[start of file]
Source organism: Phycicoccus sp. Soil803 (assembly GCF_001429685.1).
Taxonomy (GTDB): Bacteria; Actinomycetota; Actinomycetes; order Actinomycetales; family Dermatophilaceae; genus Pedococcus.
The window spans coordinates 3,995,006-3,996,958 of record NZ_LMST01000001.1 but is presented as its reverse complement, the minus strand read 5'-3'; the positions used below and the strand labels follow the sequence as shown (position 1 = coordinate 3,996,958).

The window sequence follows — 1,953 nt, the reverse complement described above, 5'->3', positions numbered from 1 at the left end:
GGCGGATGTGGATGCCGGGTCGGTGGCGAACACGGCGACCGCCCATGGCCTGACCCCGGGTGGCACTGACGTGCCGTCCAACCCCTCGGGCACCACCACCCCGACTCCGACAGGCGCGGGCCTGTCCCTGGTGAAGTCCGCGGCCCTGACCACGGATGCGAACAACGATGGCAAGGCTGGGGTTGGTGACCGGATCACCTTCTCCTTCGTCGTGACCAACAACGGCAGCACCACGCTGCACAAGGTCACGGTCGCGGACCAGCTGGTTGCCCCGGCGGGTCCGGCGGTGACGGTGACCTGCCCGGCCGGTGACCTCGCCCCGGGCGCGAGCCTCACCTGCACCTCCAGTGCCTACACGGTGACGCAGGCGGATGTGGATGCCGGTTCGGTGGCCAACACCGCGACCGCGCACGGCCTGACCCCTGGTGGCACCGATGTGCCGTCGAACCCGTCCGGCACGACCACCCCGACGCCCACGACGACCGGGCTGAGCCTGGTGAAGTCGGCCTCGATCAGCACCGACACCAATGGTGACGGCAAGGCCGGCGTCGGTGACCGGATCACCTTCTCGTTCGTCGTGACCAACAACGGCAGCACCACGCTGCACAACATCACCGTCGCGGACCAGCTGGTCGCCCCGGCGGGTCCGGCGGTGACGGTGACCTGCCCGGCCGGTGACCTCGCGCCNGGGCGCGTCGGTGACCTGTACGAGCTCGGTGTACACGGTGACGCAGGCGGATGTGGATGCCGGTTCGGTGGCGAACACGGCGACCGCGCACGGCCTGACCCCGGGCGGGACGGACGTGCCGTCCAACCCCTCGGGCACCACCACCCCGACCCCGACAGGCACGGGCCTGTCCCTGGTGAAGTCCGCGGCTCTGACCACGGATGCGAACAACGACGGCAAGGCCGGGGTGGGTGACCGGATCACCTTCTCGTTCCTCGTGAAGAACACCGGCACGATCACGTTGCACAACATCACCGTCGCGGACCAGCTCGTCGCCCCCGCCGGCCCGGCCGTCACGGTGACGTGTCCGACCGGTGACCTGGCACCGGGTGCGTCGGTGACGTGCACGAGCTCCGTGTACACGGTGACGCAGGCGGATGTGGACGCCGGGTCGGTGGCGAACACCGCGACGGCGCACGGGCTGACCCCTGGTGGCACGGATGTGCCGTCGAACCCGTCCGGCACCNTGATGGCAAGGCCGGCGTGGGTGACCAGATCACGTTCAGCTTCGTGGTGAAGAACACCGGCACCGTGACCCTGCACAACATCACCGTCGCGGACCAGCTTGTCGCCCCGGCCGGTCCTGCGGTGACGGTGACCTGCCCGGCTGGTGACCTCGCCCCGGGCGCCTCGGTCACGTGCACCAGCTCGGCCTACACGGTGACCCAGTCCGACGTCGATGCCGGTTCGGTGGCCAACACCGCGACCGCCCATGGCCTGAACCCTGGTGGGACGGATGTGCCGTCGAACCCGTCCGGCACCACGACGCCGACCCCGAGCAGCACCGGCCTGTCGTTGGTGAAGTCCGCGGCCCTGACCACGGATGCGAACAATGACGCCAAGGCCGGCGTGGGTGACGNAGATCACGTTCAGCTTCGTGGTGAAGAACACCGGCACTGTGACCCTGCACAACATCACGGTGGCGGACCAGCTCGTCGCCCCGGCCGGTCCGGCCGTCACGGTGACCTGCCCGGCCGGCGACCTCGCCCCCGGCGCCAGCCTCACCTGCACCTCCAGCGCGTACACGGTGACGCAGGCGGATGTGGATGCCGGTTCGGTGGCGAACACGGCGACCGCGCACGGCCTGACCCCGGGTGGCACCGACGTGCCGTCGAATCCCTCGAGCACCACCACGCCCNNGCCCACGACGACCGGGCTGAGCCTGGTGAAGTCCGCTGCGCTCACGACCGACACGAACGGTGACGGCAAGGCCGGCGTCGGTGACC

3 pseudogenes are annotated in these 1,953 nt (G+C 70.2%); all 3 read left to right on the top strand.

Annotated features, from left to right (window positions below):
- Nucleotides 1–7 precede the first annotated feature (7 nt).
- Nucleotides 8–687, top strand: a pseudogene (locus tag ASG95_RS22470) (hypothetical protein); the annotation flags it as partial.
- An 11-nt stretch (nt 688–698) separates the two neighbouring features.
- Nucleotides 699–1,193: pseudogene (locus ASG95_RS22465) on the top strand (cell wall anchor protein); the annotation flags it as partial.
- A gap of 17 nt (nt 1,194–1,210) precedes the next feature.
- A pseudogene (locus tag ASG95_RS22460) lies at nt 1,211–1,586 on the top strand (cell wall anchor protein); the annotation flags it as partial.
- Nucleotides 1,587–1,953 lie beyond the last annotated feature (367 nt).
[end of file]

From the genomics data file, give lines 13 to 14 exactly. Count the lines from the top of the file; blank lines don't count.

- A pseudogene (locus tag ASG95_RS22460) lies at nt 1,211–1,586 on the top strand (cell wall anchor protein); the annotation flags it as partial.
- Nucleotides 1,587–1,953 lie beyond the last annotated feature (367 nt).